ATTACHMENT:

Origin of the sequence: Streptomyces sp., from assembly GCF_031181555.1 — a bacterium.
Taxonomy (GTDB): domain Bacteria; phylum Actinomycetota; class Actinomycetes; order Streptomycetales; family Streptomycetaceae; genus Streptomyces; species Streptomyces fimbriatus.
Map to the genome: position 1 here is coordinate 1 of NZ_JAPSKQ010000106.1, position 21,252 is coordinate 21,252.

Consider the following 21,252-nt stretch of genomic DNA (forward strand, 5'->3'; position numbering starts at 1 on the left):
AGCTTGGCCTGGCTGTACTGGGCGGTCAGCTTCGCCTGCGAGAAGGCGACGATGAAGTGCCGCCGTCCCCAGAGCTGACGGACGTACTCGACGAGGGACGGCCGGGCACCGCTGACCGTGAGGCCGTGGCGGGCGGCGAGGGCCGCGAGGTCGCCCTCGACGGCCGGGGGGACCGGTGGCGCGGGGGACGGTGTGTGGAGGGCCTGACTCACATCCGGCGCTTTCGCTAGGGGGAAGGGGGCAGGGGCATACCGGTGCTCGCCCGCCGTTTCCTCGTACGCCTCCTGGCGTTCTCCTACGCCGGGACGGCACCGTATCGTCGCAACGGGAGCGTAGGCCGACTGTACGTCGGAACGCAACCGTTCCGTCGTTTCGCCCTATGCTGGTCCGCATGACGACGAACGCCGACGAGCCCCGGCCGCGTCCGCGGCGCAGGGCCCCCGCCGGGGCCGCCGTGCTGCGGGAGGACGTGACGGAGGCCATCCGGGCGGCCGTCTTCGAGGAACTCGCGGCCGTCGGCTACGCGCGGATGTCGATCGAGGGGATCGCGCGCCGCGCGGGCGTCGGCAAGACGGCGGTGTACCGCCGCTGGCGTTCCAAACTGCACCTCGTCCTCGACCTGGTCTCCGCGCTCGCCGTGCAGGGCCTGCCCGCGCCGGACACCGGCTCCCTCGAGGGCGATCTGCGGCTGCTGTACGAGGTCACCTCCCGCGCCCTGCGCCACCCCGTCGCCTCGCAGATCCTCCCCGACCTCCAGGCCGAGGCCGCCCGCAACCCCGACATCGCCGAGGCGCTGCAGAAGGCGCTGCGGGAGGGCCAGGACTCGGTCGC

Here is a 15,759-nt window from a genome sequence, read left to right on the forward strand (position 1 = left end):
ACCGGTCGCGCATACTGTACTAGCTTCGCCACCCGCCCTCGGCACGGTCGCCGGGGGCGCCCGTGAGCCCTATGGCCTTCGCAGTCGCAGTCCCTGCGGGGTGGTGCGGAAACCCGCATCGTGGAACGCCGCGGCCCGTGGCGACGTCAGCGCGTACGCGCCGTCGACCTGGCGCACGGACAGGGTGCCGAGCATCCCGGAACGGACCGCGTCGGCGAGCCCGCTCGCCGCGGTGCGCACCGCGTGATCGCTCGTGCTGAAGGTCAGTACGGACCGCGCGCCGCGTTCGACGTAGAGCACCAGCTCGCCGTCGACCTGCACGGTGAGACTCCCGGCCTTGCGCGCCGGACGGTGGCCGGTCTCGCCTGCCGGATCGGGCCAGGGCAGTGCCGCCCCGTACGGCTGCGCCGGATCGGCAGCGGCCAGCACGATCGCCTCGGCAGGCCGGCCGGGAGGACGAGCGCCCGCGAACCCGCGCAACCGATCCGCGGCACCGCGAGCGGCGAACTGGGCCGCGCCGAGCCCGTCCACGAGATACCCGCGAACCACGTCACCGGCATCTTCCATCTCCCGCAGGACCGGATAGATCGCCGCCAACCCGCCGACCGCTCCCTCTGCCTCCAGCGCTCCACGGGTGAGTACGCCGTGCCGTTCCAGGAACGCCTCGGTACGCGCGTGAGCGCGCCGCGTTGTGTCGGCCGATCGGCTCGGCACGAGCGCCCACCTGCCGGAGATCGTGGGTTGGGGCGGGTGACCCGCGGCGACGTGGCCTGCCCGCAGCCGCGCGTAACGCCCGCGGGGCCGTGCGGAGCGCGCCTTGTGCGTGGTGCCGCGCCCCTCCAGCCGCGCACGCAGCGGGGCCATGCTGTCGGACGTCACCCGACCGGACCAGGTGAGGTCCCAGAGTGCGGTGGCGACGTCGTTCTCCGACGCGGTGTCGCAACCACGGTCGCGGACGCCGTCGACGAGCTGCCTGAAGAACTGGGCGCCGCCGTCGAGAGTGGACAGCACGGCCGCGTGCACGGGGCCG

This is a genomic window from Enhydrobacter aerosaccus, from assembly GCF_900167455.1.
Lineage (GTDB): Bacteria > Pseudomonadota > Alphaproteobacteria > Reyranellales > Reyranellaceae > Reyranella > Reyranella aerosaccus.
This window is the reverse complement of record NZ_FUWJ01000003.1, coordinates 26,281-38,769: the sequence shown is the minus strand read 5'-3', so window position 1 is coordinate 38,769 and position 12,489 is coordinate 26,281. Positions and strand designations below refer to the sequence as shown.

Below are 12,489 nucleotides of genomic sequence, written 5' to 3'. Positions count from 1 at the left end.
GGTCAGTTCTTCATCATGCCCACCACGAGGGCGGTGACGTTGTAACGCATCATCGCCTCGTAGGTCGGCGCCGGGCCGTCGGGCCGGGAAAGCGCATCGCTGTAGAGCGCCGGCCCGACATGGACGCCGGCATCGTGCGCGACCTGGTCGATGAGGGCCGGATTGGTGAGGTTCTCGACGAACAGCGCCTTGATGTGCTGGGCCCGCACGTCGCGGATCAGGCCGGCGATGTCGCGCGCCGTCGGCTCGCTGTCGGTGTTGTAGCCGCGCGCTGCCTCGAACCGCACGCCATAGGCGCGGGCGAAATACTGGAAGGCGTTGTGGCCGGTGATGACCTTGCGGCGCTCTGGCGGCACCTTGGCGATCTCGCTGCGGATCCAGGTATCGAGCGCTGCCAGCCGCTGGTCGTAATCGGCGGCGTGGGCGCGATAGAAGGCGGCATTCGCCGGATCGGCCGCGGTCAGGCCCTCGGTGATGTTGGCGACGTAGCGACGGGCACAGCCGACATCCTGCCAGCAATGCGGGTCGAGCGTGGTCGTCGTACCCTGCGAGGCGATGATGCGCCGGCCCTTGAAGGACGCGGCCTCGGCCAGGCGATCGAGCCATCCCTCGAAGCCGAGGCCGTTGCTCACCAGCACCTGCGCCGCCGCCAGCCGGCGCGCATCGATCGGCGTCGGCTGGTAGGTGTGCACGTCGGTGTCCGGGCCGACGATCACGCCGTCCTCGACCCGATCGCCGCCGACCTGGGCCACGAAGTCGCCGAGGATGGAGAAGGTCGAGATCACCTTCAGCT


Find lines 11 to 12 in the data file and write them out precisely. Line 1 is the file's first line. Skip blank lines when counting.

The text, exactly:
Below are 12,489 nucleotides of genomic sequence, written 5' to 3'. Positions count from 1 at the left end.
GGTCAGTTCTTCATCATGCCCACCACGAGGGCGGTGACGTTGTAACGCATCATCGCCTCGTAGGTCGGCGCCGGGCCGTCGGGCCGGGAAAGCGCATCGCTGTAGAGCGCCGGCCCGACATGGACGCCGGCATCGTGCGCGACCTGGTCGATGAGGGCCGGATTGGTGAGGTTCTCGACGAACAGCGCCTTGATGTGCTGGGCCCGCACGTCGCGGATCAGGCCGGCGATGTCGCGCGCCGTCGGCTCGCTGTCGGTGTTGTAGCCGCGCGCTGCCTCGAACCGCACGCCATAGGCGCGGGCGAAATACTGGAAGGCGTTGTGGCCGGTGATGACCTTGCGGCGCTCTGGCGGCACCTTGGCGATCTCGCTGCGGATCCAGGTATCGAGCGCTGCCAGCCGCTGGTCGTAATCGGCGGCGTGGGCGCGATAGAAGGCGGCATTCGCCGGATCGGCCGCGGTCAGGCCCTCGGTGATGTTGGCGACGTAGCGACGGGCACAGCCGACATCCTGCCAGCAATGCGGGTCGAGCGTGGTCGTCGTACCCTGCGAGGCGATGATGCGCCGGCCCTTGAAGGACGCGGCCTCGGCCAGGCGATCGAGCCATCCCTCGAAGCCGAGGCCGTTGCTCACCAGCACCTGCGCCGCCGCCAGCCGGCGCGCATCGATCGGCGTCGGCTGGTAGGTGTGCACGTCGGTGTCCGGGCCGACGATCACGCCGTCCTCGACCCGATCGCCGCCGACCTGGGCCACGAAGTCGCCGAGGATGGAGAAGGTCGAGATCACCTTCAGCT